Melvyn Bragg (BBC) discusses climate change with Sir John Houghton, Co-Chair of the Inter-Governmental Panel on Climate Change – the United Nations global warming science committee; George Monbiot, environmentalist, journalist and Visiting Professor, Department of Philosophy, Bristol University. Published August 7, 2018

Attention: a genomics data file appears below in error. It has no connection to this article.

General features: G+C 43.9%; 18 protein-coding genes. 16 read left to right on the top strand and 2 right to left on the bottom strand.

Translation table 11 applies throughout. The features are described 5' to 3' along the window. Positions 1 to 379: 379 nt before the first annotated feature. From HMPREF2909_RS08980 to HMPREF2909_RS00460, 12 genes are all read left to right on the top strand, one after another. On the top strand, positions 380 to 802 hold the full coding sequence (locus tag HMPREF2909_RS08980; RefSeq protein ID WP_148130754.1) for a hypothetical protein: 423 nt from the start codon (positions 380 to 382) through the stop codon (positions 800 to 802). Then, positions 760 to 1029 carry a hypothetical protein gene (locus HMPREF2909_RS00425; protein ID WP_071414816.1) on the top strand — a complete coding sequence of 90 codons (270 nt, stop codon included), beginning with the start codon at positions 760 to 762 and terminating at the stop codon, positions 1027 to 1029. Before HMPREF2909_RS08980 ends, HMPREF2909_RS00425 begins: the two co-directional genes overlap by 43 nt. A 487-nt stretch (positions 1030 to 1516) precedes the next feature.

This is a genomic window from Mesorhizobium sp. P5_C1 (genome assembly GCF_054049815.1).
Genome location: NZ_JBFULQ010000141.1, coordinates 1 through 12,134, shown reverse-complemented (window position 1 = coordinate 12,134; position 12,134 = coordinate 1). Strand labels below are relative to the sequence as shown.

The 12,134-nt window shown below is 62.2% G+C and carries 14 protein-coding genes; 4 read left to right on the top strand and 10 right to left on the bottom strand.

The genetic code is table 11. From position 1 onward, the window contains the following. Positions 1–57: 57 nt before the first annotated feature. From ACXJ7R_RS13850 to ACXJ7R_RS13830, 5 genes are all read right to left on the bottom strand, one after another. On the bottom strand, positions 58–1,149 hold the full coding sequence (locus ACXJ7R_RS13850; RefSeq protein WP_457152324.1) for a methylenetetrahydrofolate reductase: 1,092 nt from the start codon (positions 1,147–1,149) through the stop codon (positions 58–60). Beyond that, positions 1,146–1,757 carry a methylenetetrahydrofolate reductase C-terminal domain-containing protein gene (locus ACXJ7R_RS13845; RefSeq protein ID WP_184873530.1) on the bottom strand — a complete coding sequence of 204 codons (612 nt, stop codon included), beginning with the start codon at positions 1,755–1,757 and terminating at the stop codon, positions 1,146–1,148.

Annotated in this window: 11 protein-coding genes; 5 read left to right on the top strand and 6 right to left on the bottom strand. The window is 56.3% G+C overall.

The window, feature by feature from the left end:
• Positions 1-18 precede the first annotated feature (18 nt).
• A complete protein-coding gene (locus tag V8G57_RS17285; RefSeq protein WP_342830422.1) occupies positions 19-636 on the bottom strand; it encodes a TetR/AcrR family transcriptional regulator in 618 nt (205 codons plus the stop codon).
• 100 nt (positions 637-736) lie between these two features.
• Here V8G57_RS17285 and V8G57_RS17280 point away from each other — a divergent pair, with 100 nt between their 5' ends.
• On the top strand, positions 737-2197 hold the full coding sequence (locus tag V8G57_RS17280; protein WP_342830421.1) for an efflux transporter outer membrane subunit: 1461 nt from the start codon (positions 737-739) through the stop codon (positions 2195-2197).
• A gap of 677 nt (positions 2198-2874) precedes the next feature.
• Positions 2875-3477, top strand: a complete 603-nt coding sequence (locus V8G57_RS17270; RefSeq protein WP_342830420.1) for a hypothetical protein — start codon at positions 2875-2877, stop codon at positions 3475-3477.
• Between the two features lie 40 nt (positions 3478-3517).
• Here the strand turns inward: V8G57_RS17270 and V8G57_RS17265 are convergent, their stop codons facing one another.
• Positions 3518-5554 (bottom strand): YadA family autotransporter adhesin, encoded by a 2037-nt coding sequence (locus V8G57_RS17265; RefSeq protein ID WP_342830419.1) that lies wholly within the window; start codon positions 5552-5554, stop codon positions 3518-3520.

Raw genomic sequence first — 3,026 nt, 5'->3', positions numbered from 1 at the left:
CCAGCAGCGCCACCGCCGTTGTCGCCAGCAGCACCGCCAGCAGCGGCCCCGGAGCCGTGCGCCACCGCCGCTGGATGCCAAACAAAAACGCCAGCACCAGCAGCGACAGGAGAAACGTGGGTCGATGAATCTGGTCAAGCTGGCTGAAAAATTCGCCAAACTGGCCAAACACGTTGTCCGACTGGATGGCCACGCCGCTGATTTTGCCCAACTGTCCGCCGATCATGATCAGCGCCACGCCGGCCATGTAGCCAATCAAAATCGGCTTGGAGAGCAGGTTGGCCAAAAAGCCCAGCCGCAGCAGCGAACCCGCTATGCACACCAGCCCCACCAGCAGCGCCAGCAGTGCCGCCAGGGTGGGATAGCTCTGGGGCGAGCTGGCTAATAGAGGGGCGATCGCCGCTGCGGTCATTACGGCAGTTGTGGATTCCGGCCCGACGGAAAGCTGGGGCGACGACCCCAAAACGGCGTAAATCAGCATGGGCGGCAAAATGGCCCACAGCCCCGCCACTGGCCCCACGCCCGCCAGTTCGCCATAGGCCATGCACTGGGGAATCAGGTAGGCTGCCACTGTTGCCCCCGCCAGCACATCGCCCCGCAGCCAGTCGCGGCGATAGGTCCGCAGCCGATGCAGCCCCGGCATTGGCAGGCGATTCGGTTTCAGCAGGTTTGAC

There seems to be agreement by both that as many as 150,000,000 people will be displaced by the middle of this century. While some parts of the world will in some ways be better off, many others will be devastated. The parts of the world that will be hardest hit are the parts of the world that are already most vulnerable to famine — Sub-Saharan Africa and the Indian Subcontinent. A decrease in the flow of great rivers due to receding glaciers will have devastating effects on agricultural production. And these are the places that produce the least carbon dioxide. Floods and droughts cause the most damage worldwide, and these will greatly increase, creating untold suffering and death. Melvyn Bragg pushes them very hard to back up their dire predictions. JH: When we turn on our kettle in Birmingham, we are helping to flood Bangladesh. Carbon inequality. The intransigence of the US. Timid politicians. Vested interests. The need for a large citizen’s movement world-wide to challenge governments.